If this is a legitimate interpretive procedure for us, how shall we proceed? It’s probably best to consider the meaning of the repeated phrase, “for theirs is the kingdom of heaven.” Simply, I suppose we could say that the kingdom of heaven belongs to them, that is the ones mentioned in the Beatitude. Now, we face the daunting task of defining “kingdom of heaven.” First, let’s put to rest the artificial distinction many people make between “kingdom of heaven” and “kingdom of God.” This is not supported by the uses of these phrases. While Matthew is certainly the only New Testament author who uses the phrase “kingdom of heaven,” he also uses the phrase “kingdom of God” on occasion (6:33; 12:28; 19:24; 21:31, 43), with no apparent difference in meaning. This can be most clearly demonstrated from looking at Matt. 19:23, which uses “kingdom of heaven,” and Matt. 19:24, which uses “kingdom of God,” in exactly the same way. Perhaps there is some legitimacy to the explanation that Matthew preferred not to use the phrase “kingdom of God” out of respect for Jewish sensibilities with regard to the usage of the divine name or saying the word “God.” Second, what shall we make of this kingdom language? Reading through the Gospel of Matthew, I’m not sure it’s best to understand the phrase “kingdom of heaven” as referring to a place (primarily). The summary of Jesus’ (and John the Baptist’s) preaching given in Matt. 4:17 says that “the kingdom of heaven is at hand.” I’m not sure how to make sense of a place being “at hand” (however we are to take that phrase…imminent? on top of you? soon to come? in your midst? already here?). Even with the language of “entering” the kingdom, I’m not sure that this is best understood as speaking of a place. Truly, when I hear the word “kingdom,” my first thought is usually of a place, but, even in English, doesn’t it mean more than this? For the sake of space, let me just define how I think we need to understand kingdom language, generally. (I may defend this at another time.) When we read “kingdom,” “kingdom of heaven,” or “kingdom of God,” I think we need to think “reign of God,” or even “sovereignty of God,” in the literal sense of the word “sovereignty.” I think the term is referring to God’s rightful rulership over his creation. This becomes specifically tied conceptually to Messiahship, since the Messiah is the Davidic King. So, when the Gospels speak of the coming of the kingdom, I think they are specifically referring to the Messianic reign of Jesus, as Jesus comes into the world to take his rightful place as King. This will, ultimately, culminate in a place, so thinking of the kingdom as a place is not entirely out of line. But, I think the language is emphasizing the authority of the Sovereign over his place.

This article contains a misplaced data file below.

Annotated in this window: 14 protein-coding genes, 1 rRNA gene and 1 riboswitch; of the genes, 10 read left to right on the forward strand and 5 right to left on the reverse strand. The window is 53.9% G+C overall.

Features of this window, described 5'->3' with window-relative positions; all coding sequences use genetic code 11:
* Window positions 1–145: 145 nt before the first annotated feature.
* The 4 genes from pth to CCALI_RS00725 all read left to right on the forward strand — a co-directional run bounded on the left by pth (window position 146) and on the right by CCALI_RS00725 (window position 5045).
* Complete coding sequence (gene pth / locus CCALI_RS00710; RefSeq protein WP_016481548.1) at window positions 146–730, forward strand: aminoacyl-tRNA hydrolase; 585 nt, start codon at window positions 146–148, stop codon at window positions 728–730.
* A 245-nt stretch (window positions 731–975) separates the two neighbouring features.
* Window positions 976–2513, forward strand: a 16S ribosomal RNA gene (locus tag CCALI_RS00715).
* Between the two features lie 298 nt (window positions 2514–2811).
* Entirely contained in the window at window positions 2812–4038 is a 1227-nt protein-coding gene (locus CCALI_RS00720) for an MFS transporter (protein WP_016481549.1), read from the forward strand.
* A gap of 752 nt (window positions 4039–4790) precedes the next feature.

So, in light of this understanding of “kingdom of heaven,” let’s get back to the Beatitudes and this phrase common to the first and last Beatitude, “for theirs is the kingdom of heaven.” What does it mean for the reign of God, the sovereign rule of God to belong to these blessed ones? I think we can understand this as saying that these are the rightful citizens under God’s rule who are to receive the benefits (blessings?) of the gracious sovereignty of King Jesus. Another important thing to note with regard to these two Beatitudes in contrast with the rest of them: the verb is in the present tense. “Theirs is the kingdom of heaven.” This is significant because all of the other Beatitudes are framed in the future tense. This might reflect what Jesus meant when he said, “The kingdom of heaven is at hand.” Perhaps he was intending the ambiguity of the phrase translated “is at hand.” Perhaps he intended to indicate that the kingdom, in one sense, has already arrived with the coming of the Great King, Jesus, but in another sense the kingdom has not fully come, has not been consummated. Perhaps that is what creates the obvious tensions in some of the Beatitudes: blessed though poor in spirit, blessed though mourning, blessed though meek, blessed though persecuted for righteousness’ sake. The truth of these blessings demands an explanation, which Jesus gives to each. So, the kingdom is here, but not in its fullness. This is clearly taught throughout the New Testament and is part of the reason Jesus must come again.